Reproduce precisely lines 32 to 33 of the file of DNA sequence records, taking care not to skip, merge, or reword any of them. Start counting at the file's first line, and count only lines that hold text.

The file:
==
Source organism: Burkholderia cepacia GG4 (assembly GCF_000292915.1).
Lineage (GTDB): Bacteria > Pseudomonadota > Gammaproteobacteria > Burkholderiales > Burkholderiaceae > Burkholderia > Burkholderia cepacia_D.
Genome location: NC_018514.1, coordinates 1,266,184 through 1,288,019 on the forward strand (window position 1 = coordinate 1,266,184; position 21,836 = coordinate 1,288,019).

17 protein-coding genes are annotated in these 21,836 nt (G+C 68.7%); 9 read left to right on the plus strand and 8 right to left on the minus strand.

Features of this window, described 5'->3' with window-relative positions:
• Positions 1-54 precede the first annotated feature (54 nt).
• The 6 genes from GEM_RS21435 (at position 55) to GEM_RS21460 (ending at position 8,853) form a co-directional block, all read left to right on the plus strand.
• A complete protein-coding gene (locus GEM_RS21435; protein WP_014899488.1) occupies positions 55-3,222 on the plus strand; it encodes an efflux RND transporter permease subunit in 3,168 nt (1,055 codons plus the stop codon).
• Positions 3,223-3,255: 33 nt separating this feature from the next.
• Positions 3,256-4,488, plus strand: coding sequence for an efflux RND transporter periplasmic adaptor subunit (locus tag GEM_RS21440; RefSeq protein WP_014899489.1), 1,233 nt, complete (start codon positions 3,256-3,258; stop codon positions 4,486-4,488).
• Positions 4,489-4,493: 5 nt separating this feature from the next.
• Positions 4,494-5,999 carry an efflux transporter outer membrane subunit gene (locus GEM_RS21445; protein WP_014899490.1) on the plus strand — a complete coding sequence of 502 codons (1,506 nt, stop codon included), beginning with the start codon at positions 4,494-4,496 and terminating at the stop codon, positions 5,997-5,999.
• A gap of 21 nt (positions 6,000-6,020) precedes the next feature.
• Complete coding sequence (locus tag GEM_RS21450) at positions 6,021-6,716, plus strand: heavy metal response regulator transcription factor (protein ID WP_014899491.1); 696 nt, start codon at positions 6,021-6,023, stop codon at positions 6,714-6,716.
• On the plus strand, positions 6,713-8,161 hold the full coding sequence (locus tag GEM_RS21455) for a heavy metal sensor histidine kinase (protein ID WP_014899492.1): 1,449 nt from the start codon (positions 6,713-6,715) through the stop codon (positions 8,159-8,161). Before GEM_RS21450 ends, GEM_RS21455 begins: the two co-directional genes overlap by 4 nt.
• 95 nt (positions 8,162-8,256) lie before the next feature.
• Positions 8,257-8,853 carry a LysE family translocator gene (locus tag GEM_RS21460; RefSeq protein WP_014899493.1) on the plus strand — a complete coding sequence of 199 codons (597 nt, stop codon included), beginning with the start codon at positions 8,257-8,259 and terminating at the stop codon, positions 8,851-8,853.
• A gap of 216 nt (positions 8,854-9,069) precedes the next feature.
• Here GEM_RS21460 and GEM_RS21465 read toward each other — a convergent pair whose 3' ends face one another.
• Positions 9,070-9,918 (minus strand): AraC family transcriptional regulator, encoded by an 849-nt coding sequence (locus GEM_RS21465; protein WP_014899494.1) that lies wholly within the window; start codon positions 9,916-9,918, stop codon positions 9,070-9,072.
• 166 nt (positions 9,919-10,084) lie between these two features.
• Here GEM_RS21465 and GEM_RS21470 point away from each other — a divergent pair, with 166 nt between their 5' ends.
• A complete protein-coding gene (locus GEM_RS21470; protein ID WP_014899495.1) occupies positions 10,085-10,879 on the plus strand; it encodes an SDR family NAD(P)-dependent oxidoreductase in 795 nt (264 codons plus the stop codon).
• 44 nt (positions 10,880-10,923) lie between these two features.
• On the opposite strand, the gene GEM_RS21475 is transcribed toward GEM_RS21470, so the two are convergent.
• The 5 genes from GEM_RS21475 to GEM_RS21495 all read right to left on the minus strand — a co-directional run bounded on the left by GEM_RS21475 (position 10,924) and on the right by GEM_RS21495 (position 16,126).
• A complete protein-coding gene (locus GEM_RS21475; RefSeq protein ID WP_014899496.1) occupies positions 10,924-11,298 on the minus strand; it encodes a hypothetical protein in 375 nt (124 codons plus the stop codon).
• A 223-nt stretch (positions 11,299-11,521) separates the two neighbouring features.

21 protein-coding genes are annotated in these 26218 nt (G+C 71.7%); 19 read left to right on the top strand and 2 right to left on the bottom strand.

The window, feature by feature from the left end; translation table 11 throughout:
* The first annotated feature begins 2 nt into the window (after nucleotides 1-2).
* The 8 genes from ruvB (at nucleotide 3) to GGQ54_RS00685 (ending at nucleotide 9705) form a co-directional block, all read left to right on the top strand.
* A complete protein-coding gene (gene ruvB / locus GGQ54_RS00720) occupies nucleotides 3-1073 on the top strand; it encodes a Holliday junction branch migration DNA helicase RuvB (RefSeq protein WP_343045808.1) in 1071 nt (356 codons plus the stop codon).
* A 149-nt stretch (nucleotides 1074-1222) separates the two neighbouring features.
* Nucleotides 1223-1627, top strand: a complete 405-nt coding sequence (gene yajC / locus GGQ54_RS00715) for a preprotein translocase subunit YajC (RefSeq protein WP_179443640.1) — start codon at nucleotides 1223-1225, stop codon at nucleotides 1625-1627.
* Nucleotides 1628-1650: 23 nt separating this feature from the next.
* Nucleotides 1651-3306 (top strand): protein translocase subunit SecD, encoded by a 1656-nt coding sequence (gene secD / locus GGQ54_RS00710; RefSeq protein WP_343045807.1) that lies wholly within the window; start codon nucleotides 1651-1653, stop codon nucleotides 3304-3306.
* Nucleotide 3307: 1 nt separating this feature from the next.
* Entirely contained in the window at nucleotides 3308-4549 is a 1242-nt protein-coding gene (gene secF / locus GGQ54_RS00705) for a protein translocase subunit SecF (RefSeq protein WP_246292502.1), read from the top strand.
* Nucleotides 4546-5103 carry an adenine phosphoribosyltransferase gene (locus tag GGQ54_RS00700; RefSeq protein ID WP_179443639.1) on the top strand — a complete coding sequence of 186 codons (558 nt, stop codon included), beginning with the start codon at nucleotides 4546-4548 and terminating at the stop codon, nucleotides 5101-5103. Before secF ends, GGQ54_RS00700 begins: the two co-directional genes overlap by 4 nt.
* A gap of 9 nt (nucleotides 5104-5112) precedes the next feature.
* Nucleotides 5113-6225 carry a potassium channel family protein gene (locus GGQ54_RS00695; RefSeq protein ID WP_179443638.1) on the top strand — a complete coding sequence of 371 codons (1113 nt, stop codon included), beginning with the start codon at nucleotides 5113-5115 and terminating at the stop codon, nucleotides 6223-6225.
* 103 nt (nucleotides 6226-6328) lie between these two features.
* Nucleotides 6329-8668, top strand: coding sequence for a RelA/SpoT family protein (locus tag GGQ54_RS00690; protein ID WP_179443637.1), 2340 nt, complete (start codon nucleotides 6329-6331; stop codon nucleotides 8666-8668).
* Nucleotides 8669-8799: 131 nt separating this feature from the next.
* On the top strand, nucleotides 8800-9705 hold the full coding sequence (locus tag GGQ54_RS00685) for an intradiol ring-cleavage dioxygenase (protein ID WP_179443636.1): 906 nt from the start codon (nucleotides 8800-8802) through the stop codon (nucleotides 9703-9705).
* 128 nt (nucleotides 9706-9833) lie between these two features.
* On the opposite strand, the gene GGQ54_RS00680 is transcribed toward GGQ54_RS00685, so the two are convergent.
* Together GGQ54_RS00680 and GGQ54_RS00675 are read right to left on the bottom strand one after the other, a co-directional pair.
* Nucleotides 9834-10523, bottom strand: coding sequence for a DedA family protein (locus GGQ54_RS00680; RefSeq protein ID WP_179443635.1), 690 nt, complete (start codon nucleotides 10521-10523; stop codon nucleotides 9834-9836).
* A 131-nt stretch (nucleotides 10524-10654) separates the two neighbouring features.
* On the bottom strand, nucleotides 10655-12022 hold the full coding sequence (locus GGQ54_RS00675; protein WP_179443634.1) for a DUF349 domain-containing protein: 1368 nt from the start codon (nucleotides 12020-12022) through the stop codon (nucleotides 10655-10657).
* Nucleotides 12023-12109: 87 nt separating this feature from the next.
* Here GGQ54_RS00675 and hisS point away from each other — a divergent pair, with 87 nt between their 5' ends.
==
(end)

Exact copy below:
* The 8 genes from ruvB (at nucleotide 3) to GGQ54_RS00685 (ending at nucleotide 9705) form a co-directional block, all read left to right on the top strand.
* A complete protein-coding gene (gene ruvB / locus GGQ54_RS00720) occupies nucleotides 3-1073 on the top strand; it encodes a Holliday junction branch migration DNA helicase RuvB (RefSeq protein WP_343045808.1) in 1071 nt (356 codons plus the stop codon).